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Friday, 22 April 2016

I feel sorry for collectors in Italy...

One of the nice things about collecting is that you can decide to collect anything you like and you alone make up the rules which say what is inside and outside your collecting field. But I am afraid I do expect collectors - and dealers - to understand something about collectible objects.

Those objects start their histories outside of our collections and when they arrive in our collections, one of our responsibilities is to conserve them in the best state we can, so that they endure and can pass on to others. In this, our collection - however modest - is like a museum collection. It is a small part of a heritage - sometimes our own, sometimes somebody else's - and we should look after it.

This is better understood now in stamp collecting and postal history than it once was. Most collectors no longer put hinges on anything, stamps or postal history items, and they no longer write on them as if they were scrap paper. Dealers still scribble prices on covers and cards and they need to be told not to. Some damage - however minor - is always caused when those prices are rubbed out by a collector or the next dealer along.

Because these things have only been understood in the recent past, we inherit a great deal of vandalised material. Different philatelic cultures have different traditions, some worse than others. Italy is home to one of the worst philatelic cultures from the point of view of understanding and valuing the collectible object and I feel sorry for collectors there who have to live with the legacy of their past.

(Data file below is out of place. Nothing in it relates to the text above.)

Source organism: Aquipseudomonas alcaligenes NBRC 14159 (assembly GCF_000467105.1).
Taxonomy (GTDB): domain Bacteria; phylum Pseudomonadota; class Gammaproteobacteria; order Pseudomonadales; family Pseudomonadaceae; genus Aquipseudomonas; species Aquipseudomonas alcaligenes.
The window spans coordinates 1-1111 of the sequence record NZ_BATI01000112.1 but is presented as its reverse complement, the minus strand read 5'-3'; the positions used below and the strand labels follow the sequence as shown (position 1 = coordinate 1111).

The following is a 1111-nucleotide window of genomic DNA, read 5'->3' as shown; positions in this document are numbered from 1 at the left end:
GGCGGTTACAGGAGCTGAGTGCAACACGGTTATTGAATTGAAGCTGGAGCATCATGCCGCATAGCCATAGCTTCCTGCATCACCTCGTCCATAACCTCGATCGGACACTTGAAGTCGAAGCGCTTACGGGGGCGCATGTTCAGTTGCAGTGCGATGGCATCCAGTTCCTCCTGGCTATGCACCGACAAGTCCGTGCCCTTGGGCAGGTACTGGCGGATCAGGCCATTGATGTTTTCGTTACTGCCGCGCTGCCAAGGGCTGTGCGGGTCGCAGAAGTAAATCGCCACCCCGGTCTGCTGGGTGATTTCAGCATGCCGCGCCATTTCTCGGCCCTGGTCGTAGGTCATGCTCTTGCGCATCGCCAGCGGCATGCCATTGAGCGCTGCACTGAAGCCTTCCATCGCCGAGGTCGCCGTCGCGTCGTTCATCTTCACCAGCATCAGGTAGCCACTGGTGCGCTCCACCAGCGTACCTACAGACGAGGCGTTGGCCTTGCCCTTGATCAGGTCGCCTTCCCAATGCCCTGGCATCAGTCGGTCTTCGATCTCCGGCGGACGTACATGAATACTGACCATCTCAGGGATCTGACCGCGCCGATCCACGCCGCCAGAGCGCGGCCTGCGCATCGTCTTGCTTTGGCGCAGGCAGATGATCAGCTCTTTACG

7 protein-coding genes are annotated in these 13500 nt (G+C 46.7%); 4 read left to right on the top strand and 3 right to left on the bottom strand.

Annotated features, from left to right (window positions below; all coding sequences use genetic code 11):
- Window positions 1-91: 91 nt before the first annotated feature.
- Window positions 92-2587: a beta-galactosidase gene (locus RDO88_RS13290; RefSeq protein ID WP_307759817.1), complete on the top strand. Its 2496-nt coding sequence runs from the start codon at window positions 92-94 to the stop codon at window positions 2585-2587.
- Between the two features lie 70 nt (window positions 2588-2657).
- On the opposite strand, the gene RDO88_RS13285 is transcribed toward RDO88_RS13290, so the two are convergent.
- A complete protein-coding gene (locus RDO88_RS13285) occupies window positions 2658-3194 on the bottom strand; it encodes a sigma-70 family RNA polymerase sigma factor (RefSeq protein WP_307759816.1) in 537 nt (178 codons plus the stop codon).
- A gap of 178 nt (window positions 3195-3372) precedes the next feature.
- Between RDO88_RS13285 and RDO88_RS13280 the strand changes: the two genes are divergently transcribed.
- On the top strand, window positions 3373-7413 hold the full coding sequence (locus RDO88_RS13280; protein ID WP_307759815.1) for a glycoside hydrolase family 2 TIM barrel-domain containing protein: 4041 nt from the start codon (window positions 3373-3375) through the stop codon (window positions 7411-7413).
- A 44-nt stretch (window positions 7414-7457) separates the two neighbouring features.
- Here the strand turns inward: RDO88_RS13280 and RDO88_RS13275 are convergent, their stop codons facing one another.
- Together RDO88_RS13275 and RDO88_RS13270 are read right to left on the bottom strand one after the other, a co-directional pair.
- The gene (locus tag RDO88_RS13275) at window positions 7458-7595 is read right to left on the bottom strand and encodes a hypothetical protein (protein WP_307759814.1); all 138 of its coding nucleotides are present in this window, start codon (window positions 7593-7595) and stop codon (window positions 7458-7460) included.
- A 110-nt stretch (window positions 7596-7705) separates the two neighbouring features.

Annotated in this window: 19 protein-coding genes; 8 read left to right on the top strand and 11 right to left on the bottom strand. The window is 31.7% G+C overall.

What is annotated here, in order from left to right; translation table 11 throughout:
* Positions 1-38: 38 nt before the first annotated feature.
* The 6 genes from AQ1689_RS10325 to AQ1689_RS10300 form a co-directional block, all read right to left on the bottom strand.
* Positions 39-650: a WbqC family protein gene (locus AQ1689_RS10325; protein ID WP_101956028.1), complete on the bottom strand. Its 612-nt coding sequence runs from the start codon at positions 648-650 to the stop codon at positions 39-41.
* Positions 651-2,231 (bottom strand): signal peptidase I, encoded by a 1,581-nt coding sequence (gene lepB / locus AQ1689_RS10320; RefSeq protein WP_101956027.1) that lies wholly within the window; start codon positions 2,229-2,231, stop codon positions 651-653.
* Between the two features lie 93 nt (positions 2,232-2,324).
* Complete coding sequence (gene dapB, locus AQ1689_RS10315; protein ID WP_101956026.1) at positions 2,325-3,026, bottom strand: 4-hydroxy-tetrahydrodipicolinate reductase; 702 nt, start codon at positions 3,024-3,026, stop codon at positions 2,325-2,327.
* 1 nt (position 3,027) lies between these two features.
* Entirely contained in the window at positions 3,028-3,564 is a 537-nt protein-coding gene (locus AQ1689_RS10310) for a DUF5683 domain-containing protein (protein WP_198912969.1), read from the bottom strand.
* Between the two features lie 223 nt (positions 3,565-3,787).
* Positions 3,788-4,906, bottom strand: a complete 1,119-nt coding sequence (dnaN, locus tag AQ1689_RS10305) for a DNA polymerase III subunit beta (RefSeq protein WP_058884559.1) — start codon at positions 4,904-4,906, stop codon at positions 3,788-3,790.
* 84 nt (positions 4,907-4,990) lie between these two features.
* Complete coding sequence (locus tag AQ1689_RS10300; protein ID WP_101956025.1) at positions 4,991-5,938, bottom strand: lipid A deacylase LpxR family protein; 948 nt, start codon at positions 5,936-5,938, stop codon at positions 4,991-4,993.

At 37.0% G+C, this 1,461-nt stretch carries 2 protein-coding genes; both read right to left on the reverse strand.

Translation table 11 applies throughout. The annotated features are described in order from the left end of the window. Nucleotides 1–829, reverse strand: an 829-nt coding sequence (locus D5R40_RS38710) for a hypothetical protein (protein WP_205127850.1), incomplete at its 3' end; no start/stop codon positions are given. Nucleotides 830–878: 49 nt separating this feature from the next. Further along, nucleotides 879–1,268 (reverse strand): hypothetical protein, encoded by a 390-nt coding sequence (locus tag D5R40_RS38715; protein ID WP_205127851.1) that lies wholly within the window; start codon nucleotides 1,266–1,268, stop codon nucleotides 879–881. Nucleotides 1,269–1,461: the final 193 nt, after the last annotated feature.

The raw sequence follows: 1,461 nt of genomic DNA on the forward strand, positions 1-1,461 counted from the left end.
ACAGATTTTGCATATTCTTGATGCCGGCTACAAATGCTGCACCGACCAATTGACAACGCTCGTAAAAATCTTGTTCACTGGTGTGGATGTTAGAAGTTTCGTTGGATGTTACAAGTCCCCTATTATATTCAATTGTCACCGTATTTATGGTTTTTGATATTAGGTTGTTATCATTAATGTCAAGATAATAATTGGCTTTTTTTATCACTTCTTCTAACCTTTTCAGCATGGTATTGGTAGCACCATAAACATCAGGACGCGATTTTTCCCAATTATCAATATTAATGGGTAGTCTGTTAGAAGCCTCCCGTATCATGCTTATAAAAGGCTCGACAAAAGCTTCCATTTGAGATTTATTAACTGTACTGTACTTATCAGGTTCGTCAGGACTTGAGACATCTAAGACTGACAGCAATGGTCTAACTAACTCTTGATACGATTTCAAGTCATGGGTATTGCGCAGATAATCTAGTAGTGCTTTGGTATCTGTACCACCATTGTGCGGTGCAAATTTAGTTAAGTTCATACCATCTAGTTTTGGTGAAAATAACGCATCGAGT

I still get sent Italian auction catalogues but I rarely look at them - it is so depressing - and I don't bid. Today I glanced at a new Bolaffi catalogue which arrived in the post and my eye was caught by a Romanian cover:




Click on Image to Enlarge

Well, there is a very beautiful 54 Parale Bull's Head - just look at the margins! But then look at the cover. Autographs and handstamps and annotations all over it. Just count them up! Worse, they have changed since the photograph was taken which appears in Dr Heimbuechler's Bull's Heads of Moldavia:


Click on Image to Magnify


Compare them carefully: some new graffiti have appeared and some old ones have been removed. The latter is a warning: where the old graffiti have been removed, there will be surface damage to the letter.

The letter is estimated at 7500 euro. I am always on the look out for Bull's Heads but I won't be bidding. There is too  much unattractive damage here to what was once - a very long time ago - a very desirable collectible object. Unfortunately, it fell into the hands of people who I don't think understood that.


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